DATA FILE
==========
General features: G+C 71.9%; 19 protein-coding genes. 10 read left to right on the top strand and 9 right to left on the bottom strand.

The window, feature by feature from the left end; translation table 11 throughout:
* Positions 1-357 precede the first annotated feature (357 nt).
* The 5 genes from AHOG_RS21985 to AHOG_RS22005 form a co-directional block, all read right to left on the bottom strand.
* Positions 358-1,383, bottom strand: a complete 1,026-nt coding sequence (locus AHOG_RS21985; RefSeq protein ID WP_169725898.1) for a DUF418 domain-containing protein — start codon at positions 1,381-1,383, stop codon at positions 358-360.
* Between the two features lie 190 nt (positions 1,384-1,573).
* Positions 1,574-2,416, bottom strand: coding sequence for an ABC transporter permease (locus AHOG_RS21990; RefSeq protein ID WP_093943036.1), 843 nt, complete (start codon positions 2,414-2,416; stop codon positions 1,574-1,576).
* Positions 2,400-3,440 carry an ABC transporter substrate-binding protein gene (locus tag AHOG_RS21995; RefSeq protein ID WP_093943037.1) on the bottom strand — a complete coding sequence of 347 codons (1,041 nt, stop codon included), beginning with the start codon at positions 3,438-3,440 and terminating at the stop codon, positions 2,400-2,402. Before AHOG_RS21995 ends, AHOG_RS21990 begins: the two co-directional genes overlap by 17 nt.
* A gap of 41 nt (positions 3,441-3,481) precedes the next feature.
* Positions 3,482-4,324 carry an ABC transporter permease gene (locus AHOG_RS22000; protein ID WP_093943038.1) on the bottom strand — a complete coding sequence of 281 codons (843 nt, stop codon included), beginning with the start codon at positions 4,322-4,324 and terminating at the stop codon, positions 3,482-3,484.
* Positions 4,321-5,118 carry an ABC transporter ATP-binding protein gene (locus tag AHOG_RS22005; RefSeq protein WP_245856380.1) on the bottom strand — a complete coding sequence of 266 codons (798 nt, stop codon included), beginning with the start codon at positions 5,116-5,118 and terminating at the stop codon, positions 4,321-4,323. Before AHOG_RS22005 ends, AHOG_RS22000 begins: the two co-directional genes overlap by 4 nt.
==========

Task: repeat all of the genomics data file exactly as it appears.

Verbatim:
General features: G+C 71.9%; 19 protein-coding genes. 10 read left to right on the top strand and 9 right to left on the bottom strand.

The window, feature by feature from the left end; translation table 11 throughout:
* Positions 1-357 precede the first annotated feature (357 nt).
* The 5 genes from AHOG_RS21985 to AHOG_RS22005 form a co-directional block, all read right to left on the bottom strand.
* Positions 358-1,383, bottom strand: a complete 1,026-nt coding sequence (locus AHOG_RS21985; RefSeq protein ID WP_169725898.1) for a DUF418 domain-containing protein — start codon at positions 1,381-1,383, stop codon at positions 358-360.
* Between the two features lie 190 nt (positions 1,384-1,573).
* Positions 1,574-2,416, bottom strand: coding sequence for an ABC transporter permease (locus AHOG_RS21990; RefSeq protein ID WP_093943036.1), 843 nt, complete (start codon positions 2,414-2,416; stop codon positions 1,574-1,576).
* Positions 2,400-3,440 carry an ABC transporter substrate-binding protein gene (locus tag AHOG_RS21995; RefSeq protein ID WP_093943037.1) on the bottom strand — a complete coding sequence of 347 codons (1,041 nt, stop codon included), beginning with the start codon at positions 3,438-3,440 and terminating at the stop codon, positions 2,400-2,402. Before AHOG_RS21995 ends, AHOG_RS21990 begins: the two co-directional genes overlap by 17 nt.
* A gap of 41 nt (positions 3,441-3,481) precedes the next feature.
* Positions 3,482-4,324 carry an ABC transporter permease gene (locus AHOG_RS22000; protein ID WP_093943038.1) on the bottom strand — a complete coding sequence of 281 codons (843 nt, stop codon included), beginning with the start codon at positions 4,322-4,324 and terminating at the stop codon, positions 3,482-3,484.
* Positions 4,321-5,118 carry an ABC transporter ATP-binding protein gene (locus tag AHOG_RS22005; RefSeq protein WP_245856380.1) on the bottom strand — a complete coding sequence of 266 codons (798 nt, stop codon included), beginning with the start codon at positions 5,116-5,118 and terminating at the stop codon, positions 4,321-4,323. Before AHOG_RS22005 ends, AHOG_RS22000 begins: the two co-directional genes overlap by 4 nt.